Gregg Biggs talks about the Tennessee Civil War flags book he is working on: part two

Greg Biggs by you.

Historian Greg Biggs

This is part two of a five-part interview series with historian Greg Biggs.  See part one.

CWG: question 3 – What kind of role(s) have you had – or still have – as it relates to Civil War organizations?

I have started or helped to start three Civil War Roundtables – two in Ohio where I used to live, and the one in Clarksville, TN where I currently live.  My silly members keep electing me president every year too for some reason!  I am also a member of the Sons of Confederate Veterans.

CWG: question 4 – How or why will this book be unique in the Civil War literature?

Well, believe it or not, there just aren’t that many Civil War flag books out there that are based on serious research.  There’s a few that are not worth the paper they are printed on in that there is little scholarship behind them and most simply repeat mythology without challenges to that.  These are a waste of time basically.  Union flags are woefully under-represented as well for whatever reason.

The late Howard Madaus began the serious work of studying Civil War flags in the 1970’s and led the way for people like me to follow.  He was certainly my mentor and taught me a great deal about flags.

So we aim to have this book fill in a much needed hole in the study of the Civil War’s material culture side, which seems to be neglected as well at times.  For whatever reason, academia does not like to deal with artifacts like weapons and flags and prefers to stay with paper documents, which is fine, as I use those as well.  But these artifacts they ignore also have great stories to tell and help us understand the war as a whole.  The book will be the joining of serious scholarship and examination of the artifacts involved and we hope this will give the reader a better understanding of the era.

Part two of five: The Civil War Gazette interview with historian and author Greg Biggs

The following images are all courtesy of the Tennessee State Museum.

35-star U.S. Cavalry.jpg by you.

35-star U.S. Cavalry Guidon, Unknown Regiment (after July 4, 1863). Tennessee State Museum Collection, acc. no. 2.194 (Courtesy Tennessee State Museum)

32nd TN Infantry flag.jpg by you.

First National Flag, 32nd Tennessee Infantry. Presented by the ladies of Franklin, Tenn., while the regiment was stationed in Bowling Green, Ky. (December/January 1861–1862). Tennessee State Museum Collection, acc. no. 10.342. (Courtesy Tennessee State Museum)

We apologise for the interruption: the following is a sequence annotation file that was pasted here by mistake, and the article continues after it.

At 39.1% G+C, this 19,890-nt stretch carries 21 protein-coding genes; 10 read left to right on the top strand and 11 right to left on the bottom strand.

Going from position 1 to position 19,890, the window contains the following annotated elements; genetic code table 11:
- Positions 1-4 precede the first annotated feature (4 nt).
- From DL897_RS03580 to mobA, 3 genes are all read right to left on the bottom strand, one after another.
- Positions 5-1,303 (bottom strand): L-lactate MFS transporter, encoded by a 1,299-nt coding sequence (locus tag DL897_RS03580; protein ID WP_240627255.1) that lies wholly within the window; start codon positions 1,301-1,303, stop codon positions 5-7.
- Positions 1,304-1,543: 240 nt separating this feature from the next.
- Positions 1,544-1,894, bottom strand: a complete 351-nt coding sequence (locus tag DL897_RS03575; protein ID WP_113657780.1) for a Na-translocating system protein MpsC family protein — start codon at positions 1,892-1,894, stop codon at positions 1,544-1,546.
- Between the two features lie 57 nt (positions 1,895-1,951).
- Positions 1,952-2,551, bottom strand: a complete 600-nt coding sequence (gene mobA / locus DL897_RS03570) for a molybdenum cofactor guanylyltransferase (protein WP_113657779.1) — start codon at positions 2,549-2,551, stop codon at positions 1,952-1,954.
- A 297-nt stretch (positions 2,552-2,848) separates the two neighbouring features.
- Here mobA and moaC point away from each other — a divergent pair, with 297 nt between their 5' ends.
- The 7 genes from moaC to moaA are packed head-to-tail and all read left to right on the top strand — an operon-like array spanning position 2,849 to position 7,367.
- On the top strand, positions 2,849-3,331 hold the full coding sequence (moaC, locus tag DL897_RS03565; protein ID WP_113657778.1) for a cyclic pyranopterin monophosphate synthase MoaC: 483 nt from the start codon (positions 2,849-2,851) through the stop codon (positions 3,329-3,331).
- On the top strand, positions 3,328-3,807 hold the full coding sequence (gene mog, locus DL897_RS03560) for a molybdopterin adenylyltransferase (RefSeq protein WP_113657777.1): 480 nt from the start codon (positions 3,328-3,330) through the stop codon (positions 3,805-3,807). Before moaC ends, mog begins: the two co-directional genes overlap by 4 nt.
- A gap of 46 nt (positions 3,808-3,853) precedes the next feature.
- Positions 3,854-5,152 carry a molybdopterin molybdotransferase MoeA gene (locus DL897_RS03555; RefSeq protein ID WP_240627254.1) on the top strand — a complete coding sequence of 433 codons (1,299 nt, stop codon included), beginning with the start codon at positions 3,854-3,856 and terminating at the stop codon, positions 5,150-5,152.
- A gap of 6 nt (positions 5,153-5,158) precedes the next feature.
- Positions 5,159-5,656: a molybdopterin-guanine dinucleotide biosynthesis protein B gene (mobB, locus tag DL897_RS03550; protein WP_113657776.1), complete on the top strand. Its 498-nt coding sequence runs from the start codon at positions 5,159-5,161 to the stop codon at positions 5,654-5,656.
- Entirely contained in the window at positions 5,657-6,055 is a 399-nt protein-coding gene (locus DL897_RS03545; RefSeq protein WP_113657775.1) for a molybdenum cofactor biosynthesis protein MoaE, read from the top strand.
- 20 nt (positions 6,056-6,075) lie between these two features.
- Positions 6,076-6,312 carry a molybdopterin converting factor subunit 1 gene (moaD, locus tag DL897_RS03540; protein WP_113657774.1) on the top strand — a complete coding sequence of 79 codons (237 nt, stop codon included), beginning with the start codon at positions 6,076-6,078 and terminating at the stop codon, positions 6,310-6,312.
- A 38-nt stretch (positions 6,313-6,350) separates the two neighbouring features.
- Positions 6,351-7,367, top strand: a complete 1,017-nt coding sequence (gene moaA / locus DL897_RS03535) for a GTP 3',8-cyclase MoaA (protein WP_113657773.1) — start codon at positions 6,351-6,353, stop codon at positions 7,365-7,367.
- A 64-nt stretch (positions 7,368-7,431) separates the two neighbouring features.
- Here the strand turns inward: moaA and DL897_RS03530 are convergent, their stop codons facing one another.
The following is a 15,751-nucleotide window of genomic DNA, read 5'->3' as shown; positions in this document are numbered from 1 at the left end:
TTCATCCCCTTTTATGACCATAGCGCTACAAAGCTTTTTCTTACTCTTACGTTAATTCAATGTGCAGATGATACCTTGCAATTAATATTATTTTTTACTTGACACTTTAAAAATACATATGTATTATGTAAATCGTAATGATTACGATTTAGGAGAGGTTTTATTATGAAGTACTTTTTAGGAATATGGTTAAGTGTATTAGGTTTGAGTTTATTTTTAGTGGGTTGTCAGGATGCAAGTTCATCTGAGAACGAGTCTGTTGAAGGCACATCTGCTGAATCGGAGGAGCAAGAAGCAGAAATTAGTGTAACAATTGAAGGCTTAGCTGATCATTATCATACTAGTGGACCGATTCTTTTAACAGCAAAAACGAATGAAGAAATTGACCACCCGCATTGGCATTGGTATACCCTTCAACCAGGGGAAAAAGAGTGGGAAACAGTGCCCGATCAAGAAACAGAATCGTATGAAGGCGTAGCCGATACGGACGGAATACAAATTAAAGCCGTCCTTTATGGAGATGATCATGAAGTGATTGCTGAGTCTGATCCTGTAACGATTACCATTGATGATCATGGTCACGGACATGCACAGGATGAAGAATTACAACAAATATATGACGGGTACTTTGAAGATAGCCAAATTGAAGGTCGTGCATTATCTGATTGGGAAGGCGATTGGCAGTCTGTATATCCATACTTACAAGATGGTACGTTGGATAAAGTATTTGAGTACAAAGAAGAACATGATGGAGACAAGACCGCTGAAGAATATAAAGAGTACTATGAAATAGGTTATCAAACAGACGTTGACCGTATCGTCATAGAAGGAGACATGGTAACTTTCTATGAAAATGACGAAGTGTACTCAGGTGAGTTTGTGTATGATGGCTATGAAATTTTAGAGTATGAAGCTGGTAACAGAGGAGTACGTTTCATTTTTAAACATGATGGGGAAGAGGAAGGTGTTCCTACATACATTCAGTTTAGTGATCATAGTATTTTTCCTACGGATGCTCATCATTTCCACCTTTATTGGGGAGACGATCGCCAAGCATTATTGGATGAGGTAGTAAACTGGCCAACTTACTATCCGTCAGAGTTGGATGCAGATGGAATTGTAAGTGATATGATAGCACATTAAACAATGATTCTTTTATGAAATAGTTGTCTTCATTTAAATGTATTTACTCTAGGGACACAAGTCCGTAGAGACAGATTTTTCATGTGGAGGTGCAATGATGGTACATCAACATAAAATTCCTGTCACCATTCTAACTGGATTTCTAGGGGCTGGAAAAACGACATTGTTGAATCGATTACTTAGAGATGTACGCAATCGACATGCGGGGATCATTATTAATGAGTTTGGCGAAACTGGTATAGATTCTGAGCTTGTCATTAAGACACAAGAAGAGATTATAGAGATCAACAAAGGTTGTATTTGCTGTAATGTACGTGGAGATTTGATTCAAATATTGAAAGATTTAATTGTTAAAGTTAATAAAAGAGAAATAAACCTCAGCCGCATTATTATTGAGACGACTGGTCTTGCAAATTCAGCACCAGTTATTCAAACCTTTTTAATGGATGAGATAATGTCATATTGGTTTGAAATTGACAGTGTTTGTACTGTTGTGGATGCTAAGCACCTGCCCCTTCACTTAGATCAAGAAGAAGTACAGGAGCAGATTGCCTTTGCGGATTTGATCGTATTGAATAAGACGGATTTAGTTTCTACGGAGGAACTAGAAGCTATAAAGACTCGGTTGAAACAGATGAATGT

17th Tennessee Infantry.jpg by you.

Hardee Pattern Battle Flag, 17th Tennessee Infantry (circa 1863). Tennessee State Museum Collection, acc. no. 78.19.50 (Courtesy Tennessee State Museum)

11th TN Infantry flag.jpg by you.

Dalton-Issue Battle Flag of the 11th Tennessee Infantry (1864). Tennessee State Museum Collection, acc. no. 3.2 (Courtesy Tennessee State Museum)

18th Tennessee color bearers.jpg by you.

18th Tennessee Infantry Color Bearers. L-R: Dr. Nat Gooch, Logue Nelson and William McKay. Published in Confederate Veteran, 1911. (Note: At the Battle of Murfreesboro, 10 men were killed or wounded bearing this flag, including Gooch and McKay.) (Courtesy Tennessee State Museum)

Advertisements

One thought on “Gregg Biggs talks about the Tennessee Civil War flags book he is working on: part two

  1. Hi,
    I have a civil war flag, and need to find a good appraiser, it says 1st Florida Shiloh. and is supposed to be authentic.do you know anyone who I could send photos to ?
    Regards, Deb

Leave a Reply

Fill in your details below or click an icon to log in:

WordPress.com Logo

You are commenting using your WordPress.com account. Log Out / Change )

Twitter picture

You are commenting using your Twitter account. Log Out / Change )

Facebook photo

You are commenting using your Facebook account. Log Out / Change )

Google+ photo

You are commenting using your Google+ account. Log Out / Change )

Connecting to %s